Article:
New perspectives in antibiotic prophylaxis for intra-abdominal surgery

Risultato della ricerca: Contributo in rivistaArticolo in rivista

18 Citazioni (Scopus)


Effective management of intra-abdominal infections requires a combination of preoperative preparation, antibiotic prophylaxis and appropriate surgical technique. Antibacterial prophylaxis should provide coverage of all likely pathogens, including aerobic and anaerobic organisms. Whereas antibacterial combination therapy is appropriate in certain situations, single-agent prophylaxis is appropriate for the majority of patients and ampicillin/sulbactam, with its broad-spectrum anti-aerobic/anti-anaerobic activity, is an attractive prophylactic option. Surgery involving the gastrointestinal tract provides a special challenge by virtue of its high, predominantly anaerobic, bacterial load. However, the requirement for prophylaxis varies depending upon the precise site of intervention. Biliary tract surgery requires prophylaxis in high-risk patients only, whereas hepatobiliary or pancreatic surgery requires prophylaxis in all patients. Gastroduodenal operations require prophylaxis in the presence of risk factors, such as abnormal gastric acidity or bleeding. Colorectal procedures present a high risk of anaerobic infection and sepsis, and require adequate prophylaxis combined with a thorough preoperative preparation designed to reduce considerably the bacterial load of the bowel. Where peritonitis does follow intra-abdominal surgery, patients should receive antibacterial therapy commensurate with the risk of serious infection. A small proportion of patients will be at risk of severe infection and will require triple-agent therapy. However, most patients are likely to develop mild-to-moderate infections only and can be treated with a single, broad-spectrum antibiotic agent, such as ampicillin/sulbactam, a beta-lactam/beta-lactamase inhibitor.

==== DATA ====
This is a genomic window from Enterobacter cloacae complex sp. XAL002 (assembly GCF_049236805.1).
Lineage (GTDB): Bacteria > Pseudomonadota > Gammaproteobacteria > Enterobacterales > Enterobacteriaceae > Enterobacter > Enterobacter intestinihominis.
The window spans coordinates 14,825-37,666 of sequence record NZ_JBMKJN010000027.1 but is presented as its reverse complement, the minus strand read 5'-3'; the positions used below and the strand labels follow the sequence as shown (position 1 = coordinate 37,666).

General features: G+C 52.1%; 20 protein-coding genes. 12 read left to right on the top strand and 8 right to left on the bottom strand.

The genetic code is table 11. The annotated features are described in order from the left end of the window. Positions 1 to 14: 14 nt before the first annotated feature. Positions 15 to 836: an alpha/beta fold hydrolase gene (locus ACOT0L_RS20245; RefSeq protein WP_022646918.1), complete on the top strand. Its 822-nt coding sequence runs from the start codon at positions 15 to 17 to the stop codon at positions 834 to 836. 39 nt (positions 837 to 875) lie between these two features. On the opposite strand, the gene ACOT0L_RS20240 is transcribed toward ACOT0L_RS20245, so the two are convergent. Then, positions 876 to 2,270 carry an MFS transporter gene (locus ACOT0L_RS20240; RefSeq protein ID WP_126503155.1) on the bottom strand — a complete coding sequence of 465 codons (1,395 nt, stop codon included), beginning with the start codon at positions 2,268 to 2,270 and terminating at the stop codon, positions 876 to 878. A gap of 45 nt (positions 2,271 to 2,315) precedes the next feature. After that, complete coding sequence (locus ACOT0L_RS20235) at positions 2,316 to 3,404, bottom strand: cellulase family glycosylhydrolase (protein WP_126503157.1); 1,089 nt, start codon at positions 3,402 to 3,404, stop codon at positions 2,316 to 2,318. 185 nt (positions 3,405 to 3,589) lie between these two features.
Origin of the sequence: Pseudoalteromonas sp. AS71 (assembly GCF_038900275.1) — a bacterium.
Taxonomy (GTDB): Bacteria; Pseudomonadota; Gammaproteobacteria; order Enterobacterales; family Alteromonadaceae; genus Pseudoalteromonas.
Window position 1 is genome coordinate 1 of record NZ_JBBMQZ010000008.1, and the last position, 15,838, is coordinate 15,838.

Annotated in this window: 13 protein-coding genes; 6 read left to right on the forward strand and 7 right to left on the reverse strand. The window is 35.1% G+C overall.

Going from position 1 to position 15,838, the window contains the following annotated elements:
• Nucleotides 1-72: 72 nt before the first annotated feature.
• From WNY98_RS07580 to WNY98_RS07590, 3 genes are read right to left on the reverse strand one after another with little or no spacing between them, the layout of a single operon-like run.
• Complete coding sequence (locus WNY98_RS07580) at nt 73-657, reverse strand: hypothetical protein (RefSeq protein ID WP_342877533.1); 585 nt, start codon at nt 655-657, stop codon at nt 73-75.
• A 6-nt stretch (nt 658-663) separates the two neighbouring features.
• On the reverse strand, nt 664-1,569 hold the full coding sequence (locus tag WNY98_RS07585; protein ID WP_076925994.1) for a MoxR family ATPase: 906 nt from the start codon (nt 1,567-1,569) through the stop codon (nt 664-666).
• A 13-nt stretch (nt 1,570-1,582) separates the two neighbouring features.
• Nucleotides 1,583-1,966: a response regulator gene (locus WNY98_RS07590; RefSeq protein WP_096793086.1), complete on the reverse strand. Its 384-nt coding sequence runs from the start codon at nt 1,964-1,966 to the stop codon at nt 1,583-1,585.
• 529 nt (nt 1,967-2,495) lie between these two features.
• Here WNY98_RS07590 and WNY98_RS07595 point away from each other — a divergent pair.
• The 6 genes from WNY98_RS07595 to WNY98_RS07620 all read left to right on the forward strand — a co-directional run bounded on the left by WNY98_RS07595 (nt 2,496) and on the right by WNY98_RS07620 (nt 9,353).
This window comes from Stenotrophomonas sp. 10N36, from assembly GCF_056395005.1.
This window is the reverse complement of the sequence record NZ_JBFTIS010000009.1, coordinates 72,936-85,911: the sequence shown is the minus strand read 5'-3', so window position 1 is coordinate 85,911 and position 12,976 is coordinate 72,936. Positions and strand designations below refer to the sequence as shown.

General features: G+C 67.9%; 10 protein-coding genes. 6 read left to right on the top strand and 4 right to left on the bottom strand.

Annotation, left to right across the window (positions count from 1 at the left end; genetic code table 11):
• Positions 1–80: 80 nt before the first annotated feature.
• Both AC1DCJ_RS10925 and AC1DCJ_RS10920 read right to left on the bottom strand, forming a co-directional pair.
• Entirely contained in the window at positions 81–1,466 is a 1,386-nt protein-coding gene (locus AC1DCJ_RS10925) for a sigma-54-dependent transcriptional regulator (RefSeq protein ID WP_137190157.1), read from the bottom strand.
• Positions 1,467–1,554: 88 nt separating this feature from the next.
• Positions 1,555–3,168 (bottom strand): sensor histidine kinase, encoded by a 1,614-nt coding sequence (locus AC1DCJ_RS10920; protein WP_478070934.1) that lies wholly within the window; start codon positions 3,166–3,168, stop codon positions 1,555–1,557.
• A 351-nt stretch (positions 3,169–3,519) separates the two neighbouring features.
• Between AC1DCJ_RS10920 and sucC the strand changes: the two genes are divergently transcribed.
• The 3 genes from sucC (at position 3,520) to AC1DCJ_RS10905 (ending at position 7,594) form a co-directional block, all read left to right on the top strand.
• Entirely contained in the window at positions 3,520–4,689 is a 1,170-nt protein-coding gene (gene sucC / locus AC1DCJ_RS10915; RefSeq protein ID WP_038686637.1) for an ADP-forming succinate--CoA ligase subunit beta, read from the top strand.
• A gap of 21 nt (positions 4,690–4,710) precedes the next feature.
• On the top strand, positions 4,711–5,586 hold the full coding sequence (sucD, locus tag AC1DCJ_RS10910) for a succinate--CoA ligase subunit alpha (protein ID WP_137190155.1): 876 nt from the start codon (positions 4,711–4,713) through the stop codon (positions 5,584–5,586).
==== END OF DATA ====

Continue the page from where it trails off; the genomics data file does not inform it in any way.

Lingua originaleEnglish
pagine (da-a)S17-S17-21
Volume50 Suppl A
Stato di pubblicazionePubblicato - 2002


  • Antibiotic Prophylaxis
  • Cost of Illness
  • Cross Infection
  • Humans
  • Infection Control
  • Laparotomy
  • Morbidity
  • Needs Assessment
  • Patient Selection
  • Peritonitis
  • Risk Factors
  • Severity of Illness Index
  • United States


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